Regardless of how they come, challenges must be met to allow freedom to blossom. The chick must peck its way out of the shell to freedom. It is the struggle that gives it the energy to live. The same applies to the butterfly writhing to escape its cocoon. The very activity of bursting its bonds courses fluid through it wings enabling it to fly. Without the struggle, the chick and the butterfly die.
So it is with this nation. We struggled for freedom and it was the energy that we gained, and the attitude of self- direction that gave us the strength and awareness to face our social challenges. The importance of the struggle is not only the victory, but what we learn and become because of the effort.
And like our national freedoms, which have come over a protracted period, our social freedoms are slowly evolving as well. Although we have declared that ‘all men are created equal’ and are endowed with certain unalienable rights, in some parts of the country and in some social circles these battles still wage.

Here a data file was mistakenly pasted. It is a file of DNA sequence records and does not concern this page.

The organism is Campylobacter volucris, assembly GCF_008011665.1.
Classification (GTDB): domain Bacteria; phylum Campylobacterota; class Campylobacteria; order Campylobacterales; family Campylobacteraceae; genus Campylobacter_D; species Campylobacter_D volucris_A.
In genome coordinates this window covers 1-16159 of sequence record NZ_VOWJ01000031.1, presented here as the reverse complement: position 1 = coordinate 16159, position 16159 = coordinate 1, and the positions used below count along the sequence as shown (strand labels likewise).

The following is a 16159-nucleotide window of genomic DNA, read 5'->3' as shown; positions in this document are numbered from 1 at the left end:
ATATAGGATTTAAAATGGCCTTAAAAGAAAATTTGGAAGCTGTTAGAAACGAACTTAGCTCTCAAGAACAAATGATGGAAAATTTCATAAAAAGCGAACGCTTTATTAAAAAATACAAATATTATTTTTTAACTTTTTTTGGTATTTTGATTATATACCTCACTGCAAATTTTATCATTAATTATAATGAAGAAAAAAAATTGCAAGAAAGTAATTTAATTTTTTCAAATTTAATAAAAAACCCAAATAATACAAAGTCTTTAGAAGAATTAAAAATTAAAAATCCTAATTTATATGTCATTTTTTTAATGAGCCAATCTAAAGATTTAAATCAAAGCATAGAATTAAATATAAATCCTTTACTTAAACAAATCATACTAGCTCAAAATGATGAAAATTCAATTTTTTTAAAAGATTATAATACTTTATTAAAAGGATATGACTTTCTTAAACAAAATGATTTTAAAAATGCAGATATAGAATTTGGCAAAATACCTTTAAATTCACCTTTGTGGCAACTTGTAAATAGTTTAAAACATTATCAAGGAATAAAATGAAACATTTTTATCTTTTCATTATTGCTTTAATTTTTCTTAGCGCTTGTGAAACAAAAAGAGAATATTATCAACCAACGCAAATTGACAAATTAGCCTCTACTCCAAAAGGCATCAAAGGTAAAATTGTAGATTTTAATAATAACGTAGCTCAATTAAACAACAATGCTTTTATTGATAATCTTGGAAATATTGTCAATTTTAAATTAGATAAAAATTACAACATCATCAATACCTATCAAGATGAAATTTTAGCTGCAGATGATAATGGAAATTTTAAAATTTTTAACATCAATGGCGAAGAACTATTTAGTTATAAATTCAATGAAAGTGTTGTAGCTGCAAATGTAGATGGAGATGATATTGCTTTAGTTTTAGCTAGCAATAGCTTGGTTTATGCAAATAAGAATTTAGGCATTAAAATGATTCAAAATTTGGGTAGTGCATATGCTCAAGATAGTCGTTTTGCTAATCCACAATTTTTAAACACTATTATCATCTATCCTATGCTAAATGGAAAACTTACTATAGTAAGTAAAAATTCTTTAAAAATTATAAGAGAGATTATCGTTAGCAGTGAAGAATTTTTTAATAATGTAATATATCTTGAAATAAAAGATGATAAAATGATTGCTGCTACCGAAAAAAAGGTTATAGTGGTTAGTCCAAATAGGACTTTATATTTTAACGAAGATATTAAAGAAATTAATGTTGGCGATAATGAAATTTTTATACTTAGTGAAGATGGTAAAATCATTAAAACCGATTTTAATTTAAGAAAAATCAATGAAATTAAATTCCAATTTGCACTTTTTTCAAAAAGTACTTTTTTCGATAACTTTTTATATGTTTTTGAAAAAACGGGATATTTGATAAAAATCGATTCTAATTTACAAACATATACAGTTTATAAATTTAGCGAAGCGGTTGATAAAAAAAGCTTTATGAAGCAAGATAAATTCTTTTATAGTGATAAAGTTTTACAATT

I believe it is just a matter of time when society looks upon every individual – black or white, Hispanic or Asian, gay or straight, young or old, literate or illiterate, wealthy or poor, healthy or ill – with the same respect and given the same opportunities and rights in all circumstances within the private and public sectors. Every person has been endowed by the Creator with certain unalienable rights, and there will be a time when this is recognized and not just declared.
But, the declaration comes first. By declaring a thing, we make it real; we issue forth a proclamation for all to hear and know. Through declaration we garner the energies of Self and Spirit to help achieve our acknowledged truth. Declaration always precedes being. “Let there be light, and there was light.” Jesus thanked God before he performed his miracles. Declaration comes prior to manifestation.